Birding is one of the fastest growing recreational activities in North America and High River is lucky to have one of the pivotal international destinations right in our own backyard.
While birding enthusiasts have always known about Frank Lake, even when it was a dry lake for half the season, things are changing quickly at the lake.
A combination of a series of dams, as well as treated water from the Town of High River and Cargill Foods has created a sustainable wetlands ecosystem for countless birds.
The cattail and bulrush reed beds are home to thousands of eggs and nesting colonies. However, while the lake is serene for birders, it’s going to get a lot more attention.
The Town of High River has created a tourism website for Frank Lake, which is kept up and operated by Ducks Unlimited. A recent scenario where photographers were disrupting birds and nests is cause for concern in many ways.
Though 99 per cent of the people are diligent, safe birders, there are numerous scenarios where the few ruin it for the masses. Understand that Frank Lake is a conservation area first and foremost.
When using the lake for dog walking, birding or photography, please follow the rules. Keep your dogs on leash from April 1 to July 1. Stay out of the reed beds. Be patient and you’ll get your quality photographs.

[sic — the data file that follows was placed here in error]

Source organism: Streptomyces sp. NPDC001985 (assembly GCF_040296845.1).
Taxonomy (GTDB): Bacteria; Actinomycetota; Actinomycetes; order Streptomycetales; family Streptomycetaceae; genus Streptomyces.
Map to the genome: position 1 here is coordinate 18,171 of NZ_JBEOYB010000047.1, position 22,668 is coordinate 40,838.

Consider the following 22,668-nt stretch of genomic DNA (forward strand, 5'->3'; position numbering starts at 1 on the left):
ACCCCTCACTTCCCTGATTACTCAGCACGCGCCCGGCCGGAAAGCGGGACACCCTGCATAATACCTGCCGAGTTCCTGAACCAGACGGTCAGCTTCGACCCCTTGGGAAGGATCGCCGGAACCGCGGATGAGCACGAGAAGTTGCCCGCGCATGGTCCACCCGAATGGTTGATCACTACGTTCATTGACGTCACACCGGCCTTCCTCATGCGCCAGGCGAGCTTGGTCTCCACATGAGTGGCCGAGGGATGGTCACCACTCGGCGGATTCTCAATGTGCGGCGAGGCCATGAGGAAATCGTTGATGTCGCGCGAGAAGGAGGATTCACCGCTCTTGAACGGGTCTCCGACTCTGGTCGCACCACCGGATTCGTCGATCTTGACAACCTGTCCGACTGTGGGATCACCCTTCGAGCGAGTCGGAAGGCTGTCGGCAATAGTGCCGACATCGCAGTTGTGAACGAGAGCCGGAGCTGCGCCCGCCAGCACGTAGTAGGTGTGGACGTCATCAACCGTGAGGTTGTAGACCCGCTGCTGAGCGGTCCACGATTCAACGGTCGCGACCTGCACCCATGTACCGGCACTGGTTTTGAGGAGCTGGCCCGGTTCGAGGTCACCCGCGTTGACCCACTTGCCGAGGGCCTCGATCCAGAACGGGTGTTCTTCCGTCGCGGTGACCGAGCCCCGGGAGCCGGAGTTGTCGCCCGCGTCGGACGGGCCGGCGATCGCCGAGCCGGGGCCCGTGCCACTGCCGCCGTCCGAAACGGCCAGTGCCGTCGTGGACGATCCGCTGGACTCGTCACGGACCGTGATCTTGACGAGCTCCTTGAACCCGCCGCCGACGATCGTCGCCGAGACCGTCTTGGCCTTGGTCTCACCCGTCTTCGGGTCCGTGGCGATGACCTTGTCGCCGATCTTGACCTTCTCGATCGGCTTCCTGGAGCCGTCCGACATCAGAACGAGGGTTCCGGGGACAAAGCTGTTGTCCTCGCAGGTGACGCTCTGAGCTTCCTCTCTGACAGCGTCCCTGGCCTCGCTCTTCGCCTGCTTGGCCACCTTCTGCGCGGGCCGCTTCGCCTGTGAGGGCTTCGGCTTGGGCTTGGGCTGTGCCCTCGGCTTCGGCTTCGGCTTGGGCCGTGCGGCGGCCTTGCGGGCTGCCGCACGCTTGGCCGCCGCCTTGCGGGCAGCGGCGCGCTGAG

Wouldn’t that be disappointing if one of the leading birding destinations was closed to only the birds because of a few who were violating the Alberta Wildlife Act?
Many of you can attest to the fact that you have traveled to destinations where photography is prohibited, or entering certain sites is banned. It wasn’t always like that, but a few ruined it for the many.
When out on the lakeshore enjoying the birds, keep your distance if you’re not sure how close you can get. In addition, if you can afford it, bring a long lens to photograph the birds in their habitat.
On the other hand, if you’re just there to watch the birds, bring a pair of binoculars. The birds won’t be the only ones who will thank you. Hundreds if not thousands of birders and photographers are set to flock to High River.
They want to see the birds, photograph them in flight and the vast majority of those are ready and willing to follow the rules. If you ever see someone disrupting nests and they’re being belligerent, the Report a Poacher line is available.
If you’re a longtime birder or a newcomer to the recreational activity, take the time to follow blogs, bulletins and updates as to safe birding practices. Go out on a tour with a seasoned veteran and ask questions about what you can do and what practices are prohibited.
With birding set to be a tourism draw into the Town of High River, it’s hard to tell how many enthusiasts are going to come into town, but one thing is certain.
Yes, it’s a good economic draw for the region, but only if it’s done safely and with the birds and their eggs in mind.